By Robert Parry and cross-posted from Consortium News
On Feb, 27, Consortiumnews.com published an article describing misrepresentations by Canada’s new Foreign Minister Chrystia Freeland about her Ukrainian maternal grandfather whom she has portrayed as a hero who struggled “to return freedom and democracy to Ukraine” but left out that he was a Nazi propagandist whose newspaper justified the slaughter of Jews.
Over the next week, the article entitled “A Nazi Skeleton in the Family Closet” by journalist Arina Tsukanova (which I personally edited and fact-checked) circulated enough that Freeland was asked about it by the Canadian news media. As often happens these days, Freeland chose not to tell the truth but rather portrayed the article as part of a Russian propaganda and disinformation campaign.
Freeland told reporters, “I don’t think it’s a secret. American officials have publicly said, and even [German Chancellor] Angela Merkel has publicly said, that there were efforts on the Russian side to destabilize Western democracies, and I think it shouldn’t come as a surprise if these same efforts were used against Canada. … I think that Canadians and indeed other Western countries should be prepared for similar efforts to be directed at them.”
Though Freeland did not comment directly on the truthfulness of our article, her office denied that her grandfather was a Nazi collaborator.
Other leaders of Prime Minister Justin Trudeau’s government joined in the counterattack. Citing the danger of Russian disinformation, Public Safety Minister Ralph Goodale, said, “The situation is obviously one where we need to be alert.”
In an article on March 6, Canada’s Globe and Mail also rallied to Freeland’s defense claiming that she was “being targeted by allegations in pro-Moscow websites that her maternal Ukrainian grandfather was a Nazi collaborator.”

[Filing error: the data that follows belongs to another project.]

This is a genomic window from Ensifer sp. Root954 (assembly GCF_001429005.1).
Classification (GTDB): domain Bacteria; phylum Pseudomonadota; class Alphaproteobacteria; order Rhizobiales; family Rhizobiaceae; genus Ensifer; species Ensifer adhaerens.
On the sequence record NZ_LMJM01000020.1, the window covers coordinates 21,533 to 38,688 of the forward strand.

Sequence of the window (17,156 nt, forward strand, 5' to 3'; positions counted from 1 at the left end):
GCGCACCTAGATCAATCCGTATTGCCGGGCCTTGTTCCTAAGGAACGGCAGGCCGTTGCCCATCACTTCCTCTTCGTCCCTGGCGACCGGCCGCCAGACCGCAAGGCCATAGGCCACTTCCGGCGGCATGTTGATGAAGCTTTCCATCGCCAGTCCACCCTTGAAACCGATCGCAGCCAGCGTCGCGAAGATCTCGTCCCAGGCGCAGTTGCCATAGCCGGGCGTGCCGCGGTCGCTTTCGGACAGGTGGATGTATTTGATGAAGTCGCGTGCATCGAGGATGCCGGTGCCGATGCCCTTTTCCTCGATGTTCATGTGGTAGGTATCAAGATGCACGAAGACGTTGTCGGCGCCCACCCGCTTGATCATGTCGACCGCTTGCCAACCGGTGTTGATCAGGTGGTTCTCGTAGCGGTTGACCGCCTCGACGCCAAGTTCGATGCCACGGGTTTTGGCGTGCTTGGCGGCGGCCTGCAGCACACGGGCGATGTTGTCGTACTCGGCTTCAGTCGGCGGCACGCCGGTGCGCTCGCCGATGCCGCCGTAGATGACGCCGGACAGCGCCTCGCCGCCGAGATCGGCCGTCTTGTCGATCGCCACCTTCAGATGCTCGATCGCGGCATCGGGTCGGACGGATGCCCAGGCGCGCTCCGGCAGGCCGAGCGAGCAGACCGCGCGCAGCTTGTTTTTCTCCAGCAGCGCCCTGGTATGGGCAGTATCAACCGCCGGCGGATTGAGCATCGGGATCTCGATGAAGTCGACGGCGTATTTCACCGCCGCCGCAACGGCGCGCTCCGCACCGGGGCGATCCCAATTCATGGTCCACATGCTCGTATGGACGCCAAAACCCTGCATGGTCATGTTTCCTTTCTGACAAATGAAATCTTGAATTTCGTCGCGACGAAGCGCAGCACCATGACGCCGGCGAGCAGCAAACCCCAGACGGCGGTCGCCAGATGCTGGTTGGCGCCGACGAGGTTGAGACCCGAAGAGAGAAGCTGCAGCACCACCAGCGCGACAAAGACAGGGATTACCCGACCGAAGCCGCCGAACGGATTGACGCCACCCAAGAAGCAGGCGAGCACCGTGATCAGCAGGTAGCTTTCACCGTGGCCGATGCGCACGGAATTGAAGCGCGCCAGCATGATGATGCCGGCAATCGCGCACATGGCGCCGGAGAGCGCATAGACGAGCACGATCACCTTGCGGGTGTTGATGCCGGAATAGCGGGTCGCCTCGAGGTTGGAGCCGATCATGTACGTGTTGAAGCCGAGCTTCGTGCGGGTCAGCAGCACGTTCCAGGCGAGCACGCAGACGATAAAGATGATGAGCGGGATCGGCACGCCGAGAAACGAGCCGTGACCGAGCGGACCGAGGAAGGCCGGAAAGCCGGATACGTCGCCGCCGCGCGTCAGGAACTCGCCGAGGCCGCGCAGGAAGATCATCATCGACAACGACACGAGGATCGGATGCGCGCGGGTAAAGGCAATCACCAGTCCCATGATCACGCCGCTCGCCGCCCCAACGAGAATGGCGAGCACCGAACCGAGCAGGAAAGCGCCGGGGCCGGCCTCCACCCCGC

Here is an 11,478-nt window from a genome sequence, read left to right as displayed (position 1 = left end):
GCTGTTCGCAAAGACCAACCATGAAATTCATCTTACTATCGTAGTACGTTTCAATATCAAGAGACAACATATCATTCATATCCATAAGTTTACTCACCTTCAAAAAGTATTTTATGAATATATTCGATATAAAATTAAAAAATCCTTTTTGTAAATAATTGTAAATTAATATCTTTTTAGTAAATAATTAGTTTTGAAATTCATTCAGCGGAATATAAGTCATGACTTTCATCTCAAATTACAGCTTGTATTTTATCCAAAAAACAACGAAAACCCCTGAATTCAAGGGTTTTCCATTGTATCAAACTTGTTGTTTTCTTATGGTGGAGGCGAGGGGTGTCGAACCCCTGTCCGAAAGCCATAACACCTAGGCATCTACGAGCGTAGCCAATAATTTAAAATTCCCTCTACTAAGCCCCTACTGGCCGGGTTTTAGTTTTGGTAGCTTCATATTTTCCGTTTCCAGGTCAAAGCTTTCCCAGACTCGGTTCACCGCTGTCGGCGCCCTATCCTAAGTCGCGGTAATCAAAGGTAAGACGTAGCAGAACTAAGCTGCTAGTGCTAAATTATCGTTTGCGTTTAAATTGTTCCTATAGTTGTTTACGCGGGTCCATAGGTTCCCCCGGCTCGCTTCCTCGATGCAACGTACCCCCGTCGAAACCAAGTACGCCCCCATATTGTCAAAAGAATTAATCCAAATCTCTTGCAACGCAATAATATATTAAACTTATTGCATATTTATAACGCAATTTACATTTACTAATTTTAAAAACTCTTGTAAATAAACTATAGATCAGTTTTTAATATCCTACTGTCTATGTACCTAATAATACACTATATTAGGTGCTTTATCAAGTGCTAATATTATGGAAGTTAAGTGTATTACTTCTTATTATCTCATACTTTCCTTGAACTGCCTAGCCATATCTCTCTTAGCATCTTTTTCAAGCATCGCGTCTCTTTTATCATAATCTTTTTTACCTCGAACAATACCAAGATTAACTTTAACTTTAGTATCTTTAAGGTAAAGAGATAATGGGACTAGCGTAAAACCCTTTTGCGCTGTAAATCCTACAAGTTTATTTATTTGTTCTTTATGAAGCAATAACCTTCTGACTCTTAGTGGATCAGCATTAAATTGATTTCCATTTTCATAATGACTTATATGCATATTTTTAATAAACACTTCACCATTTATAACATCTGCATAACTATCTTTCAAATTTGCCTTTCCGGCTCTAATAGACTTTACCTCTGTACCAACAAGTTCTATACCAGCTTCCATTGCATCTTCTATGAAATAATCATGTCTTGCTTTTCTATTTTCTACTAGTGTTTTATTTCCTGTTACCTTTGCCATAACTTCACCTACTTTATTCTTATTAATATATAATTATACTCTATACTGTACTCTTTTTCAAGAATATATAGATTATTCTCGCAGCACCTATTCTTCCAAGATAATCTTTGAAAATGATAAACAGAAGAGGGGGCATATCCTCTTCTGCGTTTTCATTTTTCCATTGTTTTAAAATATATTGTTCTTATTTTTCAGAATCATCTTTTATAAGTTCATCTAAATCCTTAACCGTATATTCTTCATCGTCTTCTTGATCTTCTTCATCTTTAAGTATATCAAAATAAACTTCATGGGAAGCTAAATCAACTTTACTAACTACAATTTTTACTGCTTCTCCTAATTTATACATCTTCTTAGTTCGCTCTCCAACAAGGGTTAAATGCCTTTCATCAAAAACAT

The newspaper also reached out to other experts to add their denunciations of Consortiumnews.com and other news sites that either reposted our story or ran a similar one.
“It is the continued Russian modus operandi that they have. Fake news, disinformation and targeting different individuals,” said Paul Grod, president of the Canadian Ukrainian Congress. “It is just so outlandish when you hear some of these allegations – whether they are directed at minister Freeland or others.”
The Globe and Mail also quoted Ukraine’s ambassador to Canada, Andriy Shevchenko, citing our supposedly fake news as “another reason … we should realize that Russia is waging a war against the free world. It is not just about Ukraine.”
The ambassador then offered some advice about standing up to the Russians and their disinformationists: “I am absolutely sure they will seek new targets in the free world so I would encourage our Canadian friends to be prepared for that, to stay strong and we will be happy to share our experience in how to deal with all these information wars.”
A Second-Day Story
The only problem with all these righteous condemnations was that the information about Freeland’s grandfather was true – and Freeland knew that it was true…